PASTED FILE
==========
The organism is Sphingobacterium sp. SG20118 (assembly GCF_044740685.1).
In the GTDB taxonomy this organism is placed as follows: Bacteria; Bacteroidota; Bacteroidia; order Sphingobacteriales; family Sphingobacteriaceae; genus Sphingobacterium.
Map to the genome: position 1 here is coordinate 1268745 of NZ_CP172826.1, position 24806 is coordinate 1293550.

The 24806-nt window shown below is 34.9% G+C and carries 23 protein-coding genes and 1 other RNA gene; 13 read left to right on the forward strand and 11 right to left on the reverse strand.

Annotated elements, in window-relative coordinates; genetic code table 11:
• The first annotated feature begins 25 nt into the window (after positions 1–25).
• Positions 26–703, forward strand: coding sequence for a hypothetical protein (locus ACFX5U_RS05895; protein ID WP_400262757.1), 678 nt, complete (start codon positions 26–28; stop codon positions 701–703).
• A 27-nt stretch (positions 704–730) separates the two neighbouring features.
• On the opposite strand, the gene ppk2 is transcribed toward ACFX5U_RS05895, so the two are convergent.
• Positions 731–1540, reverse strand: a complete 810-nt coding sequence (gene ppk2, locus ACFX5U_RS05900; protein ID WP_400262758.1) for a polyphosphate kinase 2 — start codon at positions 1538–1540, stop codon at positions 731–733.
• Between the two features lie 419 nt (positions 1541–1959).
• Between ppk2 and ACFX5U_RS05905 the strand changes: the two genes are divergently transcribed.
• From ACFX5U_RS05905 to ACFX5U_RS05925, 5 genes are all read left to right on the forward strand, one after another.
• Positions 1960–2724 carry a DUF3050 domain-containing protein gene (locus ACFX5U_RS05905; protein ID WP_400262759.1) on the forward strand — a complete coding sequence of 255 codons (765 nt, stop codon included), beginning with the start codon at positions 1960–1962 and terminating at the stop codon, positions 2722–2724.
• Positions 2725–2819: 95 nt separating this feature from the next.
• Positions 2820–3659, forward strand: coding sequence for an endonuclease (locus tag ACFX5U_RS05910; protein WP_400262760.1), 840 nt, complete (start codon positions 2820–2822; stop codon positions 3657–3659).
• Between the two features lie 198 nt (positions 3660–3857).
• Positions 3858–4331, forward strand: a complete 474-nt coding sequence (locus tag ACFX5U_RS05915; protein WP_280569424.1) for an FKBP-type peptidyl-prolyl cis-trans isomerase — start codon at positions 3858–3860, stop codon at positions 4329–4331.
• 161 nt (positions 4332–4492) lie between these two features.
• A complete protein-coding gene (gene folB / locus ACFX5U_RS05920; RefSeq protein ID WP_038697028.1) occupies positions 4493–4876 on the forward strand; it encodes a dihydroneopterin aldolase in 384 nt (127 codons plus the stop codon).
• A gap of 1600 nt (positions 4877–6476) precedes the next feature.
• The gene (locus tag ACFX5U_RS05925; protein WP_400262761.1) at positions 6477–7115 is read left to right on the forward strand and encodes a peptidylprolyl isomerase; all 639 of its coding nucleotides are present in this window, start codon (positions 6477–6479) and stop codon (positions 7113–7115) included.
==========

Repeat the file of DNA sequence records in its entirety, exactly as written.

The organism is Sphingobacterium sp. SG20118 (assembly GCF_044740685.1).
In the GTDB taxonomy this organism is placed as follows: Bacteria; Bacteroidota; Bacteroidia; order Sphingobacteriales; family Sphingobacteriaceae; genus Sphingobacterium.
Map to the genome: position 1 here is coordinate 1268745 of NZ_CP172826.1, position 24806 is coordinate 1293550.

The 24806-nt window shown below is 34.9% G+C and carries 23 protein-coding genes and 1 other RNA gene; 13 read left to right on the forward strand and 11 right to left on the reverse strand.

Annotated elements, in window-relative coordinates; genetic code table 11:
• The first annotated feature begins 25 nt into the window (after positions 1–25).
• Positions 26–703, forward strand: coding sequence for a hypothetical protein (locus ACFX5U_RS05895; protein ID WP_400262757.1), 678 nt, complete (start codon positions 26–28; stop codon positions 701–703).
• A 27-nt stretch (positions 704–730) separates the two neighbouring features.
• On the opposite strand, the gene ppk2 is transcribed toward ACFX5U_RS05895, so the two are convergent.
• Positions 731–1540, reverse strand: a complete 810-nt coding sequence (gene ppk2, locus ACFX5U_RS05900; protein ID WP_400262758.1) for a polyphosphate kinase 2 — start codon at positions 1538–1540, stop codon at positions 731–733.
• Between the two features lie 419 nt (positions 1541–1959).
• Between ppk2 and ACFX5U_RS05905 the strand changes: the two genes are divergently transcribed.
• From ACFX5U_RS05905 to ACFX5U_RS05925, 5 genes are all read left to right on the forward strand, one after another.
• Positions 1960–2724 carry a DUF3050 domain-containing protein gene (locus ACFX5U_RS05905; protein ID WP_400262759.1) on the forward strand — a complete coding sequence of 255 codons (765 nt, stop codon included), beginning with the start codon at positions 1960–1962 and terminating at the stop codon, positions 2722–2724.
• Positions 2725–2819: 95 nt separating this feature from the next.
• Positions 2820–3659, forward strand: coding sequence for an endonuclease (locus tag ACFX5U_RS05910; protein WP_400262760.1), 840 nt, complete (start codon positions 2820–2822; stop codon positions 3657–3659).
• Between the two features lie 198 nt (positions 3660–3857).
• Positions 3858–4331, forward strand: a complete 474-nt coding sequence (locus tag ACFX5U_RS05915; protein WP_280569424.1) for an FKBP-type peptidyl-prolyl cis-trans isomerase — start codon at positions 3858–3860, stop codon at positions 4329–4331.
• 161 nt (positions 4332–4492) lie between these two features.
• A complete protein-coding gene (gene folB / locus ACFX5U_RS05920; RefSeq protein ID WP_038697028.1) occupies positions 4493–4876 on the forward strand; it encodes a dihydroneopterin aldolase in 384 nt (127 codons plus the stop codon).
• A gap of 1600 nt (positions 4877–6476) precedes the next feature.
• The gene (locus tag ACFX5U_RS05925; protein WP_400262761.1) at positions 6477–7115 is read left to right on the forward strand and encodes a peptidylprolyl isomerase; all 639 of its coding nucleotides are present in this window, start codon (positions 6477–6479) and stop codon (positions 7113–7115) included.